Deploying TensorFlow Models on Edge Devices

While it has been possible to deploy TensorFlow models to mobile and embedded devices via TensorFlow for Mobile for some time, Google released an experimental version of TensorFlow Lite as an evolution of TensorFlow for Mobile at the end of last year. This new functionality allows building exciting AI scenarios on edge devices and the performance of the models is amazing.

This article and my code on GitHub describes how to train models via IBM Watson Studio in the cloud or locally. After the training the models are optimized so that they can be deployed to various devices, for example iOS and Android based systems.

As example I picked a Visual Recognition scenario similar to my earlier blog entry where I described how to use TensorFlow.js in browsers. In order to train the model I’ve taken pictures from seven items: plug, soccer ball, mouse, hat, truck, banana and headphones.

Check out the video for a quick demo how these items can be recognized in iOS and Android apps. This is an iPhone screenshot where a banana is recognized.


Google provides a nice and easy to follow tutorial how to train, optimize and deploy a visual recognition model to Android devices. I’ve tried to deploy the model to an iPhone and have run into some issues. Check out my project on GitHub how I’ve fixed those.

  • Since TensorFlow Lite is only experimental, interfaces have changed. To follow the Google tutorial, you need to use the exact TensorFlow version 1.7 and not the later ones.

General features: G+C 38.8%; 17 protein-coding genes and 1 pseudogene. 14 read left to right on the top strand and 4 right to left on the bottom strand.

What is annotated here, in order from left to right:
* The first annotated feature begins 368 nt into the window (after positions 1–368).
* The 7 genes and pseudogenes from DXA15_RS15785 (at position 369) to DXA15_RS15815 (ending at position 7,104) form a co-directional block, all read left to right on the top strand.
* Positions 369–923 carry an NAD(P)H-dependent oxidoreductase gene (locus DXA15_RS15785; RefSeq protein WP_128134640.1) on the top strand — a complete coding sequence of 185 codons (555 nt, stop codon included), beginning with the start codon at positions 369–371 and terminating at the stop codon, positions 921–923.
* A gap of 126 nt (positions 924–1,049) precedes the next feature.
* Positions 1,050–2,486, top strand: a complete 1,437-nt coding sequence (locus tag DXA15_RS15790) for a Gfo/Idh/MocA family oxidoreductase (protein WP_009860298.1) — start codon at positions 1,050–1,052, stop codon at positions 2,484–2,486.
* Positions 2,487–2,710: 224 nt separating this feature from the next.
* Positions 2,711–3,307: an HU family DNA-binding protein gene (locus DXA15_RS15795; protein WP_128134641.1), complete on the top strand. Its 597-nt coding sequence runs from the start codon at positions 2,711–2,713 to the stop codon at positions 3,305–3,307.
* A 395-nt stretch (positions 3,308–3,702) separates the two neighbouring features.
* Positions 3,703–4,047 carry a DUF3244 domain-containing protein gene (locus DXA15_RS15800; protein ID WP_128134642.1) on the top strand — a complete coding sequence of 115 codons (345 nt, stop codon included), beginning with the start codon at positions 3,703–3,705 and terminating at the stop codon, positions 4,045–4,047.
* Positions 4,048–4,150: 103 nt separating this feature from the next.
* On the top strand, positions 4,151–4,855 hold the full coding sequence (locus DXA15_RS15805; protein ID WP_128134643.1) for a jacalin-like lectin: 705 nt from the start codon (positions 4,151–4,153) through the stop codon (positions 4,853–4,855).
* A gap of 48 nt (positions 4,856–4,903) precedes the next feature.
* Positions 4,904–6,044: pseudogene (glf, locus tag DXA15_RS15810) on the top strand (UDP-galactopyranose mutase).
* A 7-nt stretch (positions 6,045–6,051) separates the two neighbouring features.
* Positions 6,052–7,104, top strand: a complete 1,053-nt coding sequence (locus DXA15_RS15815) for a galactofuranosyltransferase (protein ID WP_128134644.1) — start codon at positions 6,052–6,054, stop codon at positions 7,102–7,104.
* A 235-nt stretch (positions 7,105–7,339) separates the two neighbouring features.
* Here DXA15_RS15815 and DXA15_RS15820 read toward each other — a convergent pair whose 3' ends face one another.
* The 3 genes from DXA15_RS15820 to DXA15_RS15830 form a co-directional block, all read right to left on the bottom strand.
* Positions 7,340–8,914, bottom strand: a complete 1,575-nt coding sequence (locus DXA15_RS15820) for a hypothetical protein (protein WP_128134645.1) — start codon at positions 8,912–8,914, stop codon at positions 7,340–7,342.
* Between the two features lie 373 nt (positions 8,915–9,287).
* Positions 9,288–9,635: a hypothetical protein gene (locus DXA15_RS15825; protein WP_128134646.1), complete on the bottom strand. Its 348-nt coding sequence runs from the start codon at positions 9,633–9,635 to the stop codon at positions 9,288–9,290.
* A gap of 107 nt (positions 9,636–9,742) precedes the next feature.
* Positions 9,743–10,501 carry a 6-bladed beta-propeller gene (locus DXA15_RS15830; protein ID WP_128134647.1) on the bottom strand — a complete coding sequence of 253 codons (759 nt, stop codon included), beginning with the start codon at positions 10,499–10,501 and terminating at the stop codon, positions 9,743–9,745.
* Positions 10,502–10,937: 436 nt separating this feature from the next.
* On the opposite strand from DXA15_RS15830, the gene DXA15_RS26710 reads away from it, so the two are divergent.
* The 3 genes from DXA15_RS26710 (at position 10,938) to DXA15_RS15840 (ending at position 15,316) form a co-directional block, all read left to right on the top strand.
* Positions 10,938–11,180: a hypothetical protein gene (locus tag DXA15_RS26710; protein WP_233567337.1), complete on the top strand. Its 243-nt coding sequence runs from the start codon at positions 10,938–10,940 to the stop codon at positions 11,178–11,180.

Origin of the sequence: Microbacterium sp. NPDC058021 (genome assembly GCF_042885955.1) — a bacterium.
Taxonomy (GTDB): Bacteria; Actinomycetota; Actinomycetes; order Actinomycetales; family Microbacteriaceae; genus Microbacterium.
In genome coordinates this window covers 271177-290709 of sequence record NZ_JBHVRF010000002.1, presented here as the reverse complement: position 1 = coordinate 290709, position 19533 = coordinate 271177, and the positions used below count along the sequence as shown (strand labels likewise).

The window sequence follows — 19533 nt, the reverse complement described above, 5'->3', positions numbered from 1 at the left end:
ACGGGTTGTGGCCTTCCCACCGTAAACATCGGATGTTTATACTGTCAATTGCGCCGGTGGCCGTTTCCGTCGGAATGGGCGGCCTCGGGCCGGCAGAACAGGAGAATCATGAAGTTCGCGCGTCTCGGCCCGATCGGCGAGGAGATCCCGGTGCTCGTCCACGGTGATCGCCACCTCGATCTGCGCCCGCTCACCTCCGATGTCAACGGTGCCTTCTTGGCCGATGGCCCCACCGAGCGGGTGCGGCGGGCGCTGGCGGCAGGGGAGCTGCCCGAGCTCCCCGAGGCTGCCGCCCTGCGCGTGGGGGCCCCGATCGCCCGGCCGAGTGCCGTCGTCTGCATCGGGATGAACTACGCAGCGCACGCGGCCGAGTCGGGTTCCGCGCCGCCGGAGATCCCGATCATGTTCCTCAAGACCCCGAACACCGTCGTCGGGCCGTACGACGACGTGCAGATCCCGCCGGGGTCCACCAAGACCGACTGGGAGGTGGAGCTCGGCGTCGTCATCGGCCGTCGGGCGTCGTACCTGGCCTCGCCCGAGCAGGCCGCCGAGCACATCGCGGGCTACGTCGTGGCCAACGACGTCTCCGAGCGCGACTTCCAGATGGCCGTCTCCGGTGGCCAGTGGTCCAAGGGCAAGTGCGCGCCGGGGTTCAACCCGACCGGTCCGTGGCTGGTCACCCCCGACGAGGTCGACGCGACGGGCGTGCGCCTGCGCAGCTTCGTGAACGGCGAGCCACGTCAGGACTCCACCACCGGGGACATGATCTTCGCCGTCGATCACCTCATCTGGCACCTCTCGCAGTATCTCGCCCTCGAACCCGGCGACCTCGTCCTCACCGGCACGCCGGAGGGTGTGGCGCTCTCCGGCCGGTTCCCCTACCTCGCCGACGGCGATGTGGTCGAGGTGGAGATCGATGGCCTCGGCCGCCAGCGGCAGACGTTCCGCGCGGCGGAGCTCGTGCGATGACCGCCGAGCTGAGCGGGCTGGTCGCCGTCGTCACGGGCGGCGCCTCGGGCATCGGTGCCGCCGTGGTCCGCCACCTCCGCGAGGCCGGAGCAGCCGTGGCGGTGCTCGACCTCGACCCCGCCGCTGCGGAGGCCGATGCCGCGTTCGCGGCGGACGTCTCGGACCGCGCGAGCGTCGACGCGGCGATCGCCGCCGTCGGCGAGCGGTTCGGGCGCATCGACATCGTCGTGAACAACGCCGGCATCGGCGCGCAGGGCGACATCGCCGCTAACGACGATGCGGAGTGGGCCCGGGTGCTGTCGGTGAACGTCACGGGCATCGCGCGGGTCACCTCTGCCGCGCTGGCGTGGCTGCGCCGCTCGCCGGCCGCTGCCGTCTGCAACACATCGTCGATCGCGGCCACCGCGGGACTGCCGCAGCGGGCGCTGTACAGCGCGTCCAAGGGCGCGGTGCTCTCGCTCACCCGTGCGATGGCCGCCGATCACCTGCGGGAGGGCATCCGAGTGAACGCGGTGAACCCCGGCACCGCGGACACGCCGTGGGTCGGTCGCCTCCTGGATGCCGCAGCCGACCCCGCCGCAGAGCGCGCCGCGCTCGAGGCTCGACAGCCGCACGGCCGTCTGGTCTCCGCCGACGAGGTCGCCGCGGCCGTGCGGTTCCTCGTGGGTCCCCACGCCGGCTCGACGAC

• For me it wasn’t easy to install and run the optimization tool. I ended up using a Docker image which comes with TensorFlow and the pre-compiled tools.
  • The tutorial describes how to generate an optimized model without quantization, the iOS sample app however expects a quantized model.

In order to run models on edge devices efficiently, they need to be optimized in terms of model size, memory usage, battery usage, etc. To achieve this, one method is to remove dropouts from the graph. Dropouts are used during training to prevent overfitting models. At runtime, when running predictions, they are not needed.

Another method to optimize models is quantization. Weights in graphs are often defined via floats. When using integers instead however, the sizes of the models are reduced significantly while the accuracy is only affected minimally or not at all.

In order to get the iOS camera sample working with the model that is generated in the tutorial, I had to do some changes. The integers had to be changed to floats when passing in an image to the graph:

const float input_mean = 0.0f;
const float input_std = 255.0f;

float* out = interpreter->typed_input_tensor<float>(0);
for (int y = 0; y < wanted_input_height; ++y) {
  float* out_row = out + (y * wanted_input_width * wanted_input_channels);
  for (int x = 0; x < wanted_input_width; ++x) {
    const int in_x = (y * image_width) / wanted_input_width;
    const int in_y = (x * image_height) / wanted_input_height;
    uint8_t* in_pixel = in + (in_y * image_width * image_channels) + (in_x * image_channels);
    float* out_pixel = out_row + (x * wanted_input_channels);
    for (int c = 0; c < wanted_input_channels; ++c) {
      out_pixel = (in_pixel - input_mean) / input_std;

After this predictions can be invoked in the Objective-C++ code like this:

if (interpreter->Invoke() != kTfLiteOk) {
  LOG(FATAL) << "Failed to invoke!";
float* output = interpreter->typed_output_tensor<float>(0); 
GetTopN(output, output_size, kNumResults, kThreshold, &top_results);
NSMutableDictionary* newValues = [NSMutableDictionary dictionary];
for (const auto& result : top_results) {
  const float confidence = result.first;
  const int index = result.second;
  NSString* labelObject = [NSString stringWithUTF8String:labels[index].c_str()];
  NSNumber* valueObject = [NSNumber numberWithFloat:confidence];
  [newValues setObject:valueObject forKey:labelObject];

If you want to run this example yourself, get the code from GitHub and get a free IBM Cloud account.

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